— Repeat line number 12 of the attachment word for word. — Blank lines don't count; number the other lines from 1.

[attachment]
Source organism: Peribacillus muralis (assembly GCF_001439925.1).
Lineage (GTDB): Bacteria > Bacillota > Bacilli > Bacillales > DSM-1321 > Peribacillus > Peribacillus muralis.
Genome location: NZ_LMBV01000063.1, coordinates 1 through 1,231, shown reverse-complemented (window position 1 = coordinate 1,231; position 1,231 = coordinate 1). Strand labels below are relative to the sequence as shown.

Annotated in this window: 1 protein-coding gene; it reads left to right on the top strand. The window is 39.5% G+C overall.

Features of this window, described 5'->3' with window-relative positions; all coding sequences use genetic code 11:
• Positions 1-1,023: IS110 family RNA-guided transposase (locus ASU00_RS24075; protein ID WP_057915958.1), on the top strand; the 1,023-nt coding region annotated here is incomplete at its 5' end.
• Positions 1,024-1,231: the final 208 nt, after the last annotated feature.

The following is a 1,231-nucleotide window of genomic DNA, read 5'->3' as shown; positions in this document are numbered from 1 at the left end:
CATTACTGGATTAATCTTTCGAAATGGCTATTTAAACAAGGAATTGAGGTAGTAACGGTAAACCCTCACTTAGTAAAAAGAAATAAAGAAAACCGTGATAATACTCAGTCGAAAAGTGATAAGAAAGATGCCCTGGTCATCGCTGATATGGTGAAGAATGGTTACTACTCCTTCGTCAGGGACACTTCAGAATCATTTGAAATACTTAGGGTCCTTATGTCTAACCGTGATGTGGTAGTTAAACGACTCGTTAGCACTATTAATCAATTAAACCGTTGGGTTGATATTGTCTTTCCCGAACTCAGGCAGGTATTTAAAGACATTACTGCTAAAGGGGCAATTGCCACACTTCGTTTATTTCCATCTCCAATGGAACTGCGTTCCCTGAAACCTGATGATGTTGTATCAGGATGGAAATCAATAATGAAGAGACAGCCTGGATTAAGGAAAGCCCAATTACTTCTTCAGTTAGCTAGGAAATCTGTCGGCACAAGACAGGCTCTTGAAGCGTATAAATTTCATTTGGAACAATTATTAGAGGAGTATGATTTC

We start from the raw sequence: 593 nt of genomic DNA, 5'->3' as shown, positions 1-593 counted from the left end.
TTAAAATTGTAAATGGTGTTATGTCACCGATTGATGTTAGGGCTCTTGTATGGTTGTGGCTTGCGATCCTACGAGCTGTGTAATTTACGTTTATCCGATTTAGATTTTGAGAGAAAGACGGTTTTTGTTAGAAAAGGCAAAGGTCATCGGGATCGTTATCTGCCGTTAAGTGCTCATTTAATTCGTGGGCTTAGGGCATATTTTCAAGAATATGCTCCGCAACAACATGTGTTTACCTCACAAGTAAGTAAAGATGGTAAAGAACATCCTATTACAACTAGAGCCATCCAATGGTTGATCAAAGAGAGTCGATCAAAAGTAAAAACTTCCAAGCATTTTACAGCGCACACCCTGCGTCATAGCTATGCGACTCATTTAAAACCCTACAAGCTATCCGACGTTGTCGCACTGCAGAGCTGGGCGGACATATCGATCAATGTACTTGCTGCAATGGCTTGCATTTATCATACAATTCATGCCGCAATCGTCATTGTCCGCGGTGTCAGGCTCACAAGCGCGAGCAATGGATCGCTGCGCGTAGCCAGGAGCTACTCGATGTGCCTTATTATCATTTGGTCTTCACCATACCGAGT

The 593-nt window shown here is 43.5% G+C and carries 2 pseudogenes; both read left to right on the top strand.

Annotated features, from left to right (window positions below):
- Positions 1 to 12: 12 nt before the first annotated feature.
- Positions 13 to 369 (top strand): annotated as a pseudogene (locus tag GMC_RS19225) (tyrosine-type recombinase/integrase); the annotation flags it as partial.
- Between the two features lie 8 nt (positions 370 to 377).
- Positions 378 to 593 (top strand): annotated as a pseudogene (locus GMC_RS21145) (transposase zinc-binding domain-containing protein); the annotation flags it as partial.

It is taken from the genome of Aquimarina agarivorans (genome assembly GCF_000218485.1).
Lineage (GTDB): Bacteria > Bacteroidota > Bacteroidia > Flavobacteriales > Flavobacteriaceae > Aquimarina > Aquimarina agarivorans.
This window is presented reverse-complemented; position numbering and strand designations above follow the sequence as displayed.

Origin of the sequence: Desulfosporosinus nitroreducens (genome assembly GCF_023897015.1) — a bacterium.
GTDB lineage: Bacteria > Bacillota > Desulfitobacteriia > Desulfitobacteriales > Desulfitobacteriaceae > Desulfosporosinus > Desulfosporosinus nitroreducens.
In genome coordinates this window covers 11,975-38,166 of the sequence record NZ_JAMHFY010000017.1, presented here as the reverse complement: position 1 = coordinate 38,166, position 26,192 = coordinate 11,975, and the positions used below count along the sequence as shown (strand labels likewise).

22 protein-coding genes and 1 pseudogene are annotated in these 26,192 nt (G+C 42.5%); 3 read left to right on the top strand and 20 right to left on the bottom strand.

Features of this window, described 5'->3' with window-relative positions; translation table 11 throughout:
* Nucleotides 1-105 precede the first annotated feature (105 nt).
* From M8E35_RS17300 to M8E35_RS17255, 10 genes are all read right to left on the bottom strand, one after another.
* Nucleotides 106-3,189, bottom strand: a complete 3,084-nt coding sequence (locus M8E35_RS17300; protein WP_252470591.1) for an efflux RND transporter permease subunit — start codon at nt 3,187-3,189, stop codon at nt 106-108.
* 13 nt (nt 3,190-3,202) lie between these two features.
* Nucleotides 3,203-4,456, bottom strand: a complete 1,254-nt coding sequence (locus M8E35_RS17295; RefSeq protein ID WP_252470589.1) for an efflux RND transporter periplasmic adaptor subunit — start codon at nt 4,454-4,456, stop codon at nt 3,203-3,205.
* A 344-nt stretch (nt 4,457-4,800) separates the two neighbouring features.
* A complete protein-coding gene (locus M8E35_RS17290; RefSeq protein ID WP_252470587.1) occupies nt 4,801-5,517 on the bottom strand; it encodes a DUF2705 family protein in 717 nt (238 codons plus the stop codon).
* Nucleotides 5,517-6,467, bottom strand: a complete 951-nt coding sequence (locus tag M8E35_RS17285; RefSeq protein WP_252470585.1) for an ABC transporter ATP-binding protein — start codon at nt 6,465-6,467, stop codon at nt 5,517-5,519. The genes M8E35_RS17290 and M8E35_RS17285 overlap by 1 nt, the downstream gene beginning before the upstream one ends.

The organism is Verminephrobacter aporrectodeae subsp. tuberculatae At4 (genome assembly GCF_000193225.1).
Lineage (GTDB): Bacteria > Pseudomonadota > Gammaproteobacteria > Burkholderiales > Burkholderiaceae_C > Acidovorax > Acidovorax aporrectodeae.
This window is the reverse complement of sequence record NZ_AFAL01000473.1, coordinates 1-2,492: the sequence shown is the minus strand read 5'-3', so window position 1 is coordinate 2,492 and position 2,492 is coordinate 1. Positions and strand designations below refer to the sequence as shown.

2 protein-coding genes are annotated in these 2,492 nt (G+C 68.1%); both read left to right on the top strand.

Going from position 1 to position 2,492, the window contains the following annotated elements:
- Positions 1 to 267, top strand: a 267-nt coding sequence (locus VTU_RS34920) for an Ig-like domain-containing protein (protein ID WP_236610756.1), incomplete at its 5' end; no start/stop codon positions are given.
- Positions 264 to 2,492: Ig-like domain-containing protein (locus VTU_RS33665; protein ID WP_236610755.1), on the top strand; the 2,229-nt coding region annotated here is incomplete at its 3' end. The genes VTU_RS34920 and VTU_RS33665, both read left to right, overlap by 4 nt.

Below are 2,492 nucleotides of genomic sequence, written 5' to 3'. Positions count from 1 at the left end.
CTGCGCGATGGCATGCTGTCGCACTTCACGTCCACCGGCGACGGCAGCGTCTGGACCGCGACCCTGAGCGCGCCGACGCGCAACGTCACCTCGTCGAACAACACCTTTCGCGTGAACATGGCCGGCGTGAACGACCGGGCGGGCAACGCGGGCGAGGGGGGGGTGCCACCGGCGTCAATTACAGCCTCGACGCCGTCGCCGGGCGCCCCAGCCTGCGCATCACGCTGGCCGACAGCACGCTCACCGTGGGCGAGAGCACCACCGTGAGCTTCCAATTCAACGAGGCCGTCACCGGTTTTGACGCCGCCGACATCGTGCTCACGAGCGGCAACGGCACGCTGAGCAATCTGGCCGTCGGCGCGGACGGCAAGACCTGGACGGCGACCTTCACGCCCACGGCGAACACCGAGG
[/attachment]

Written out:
The 593-nt window shown here is 43.5% G+C and carries 2 pseudogenes; both read left to right on the top strand.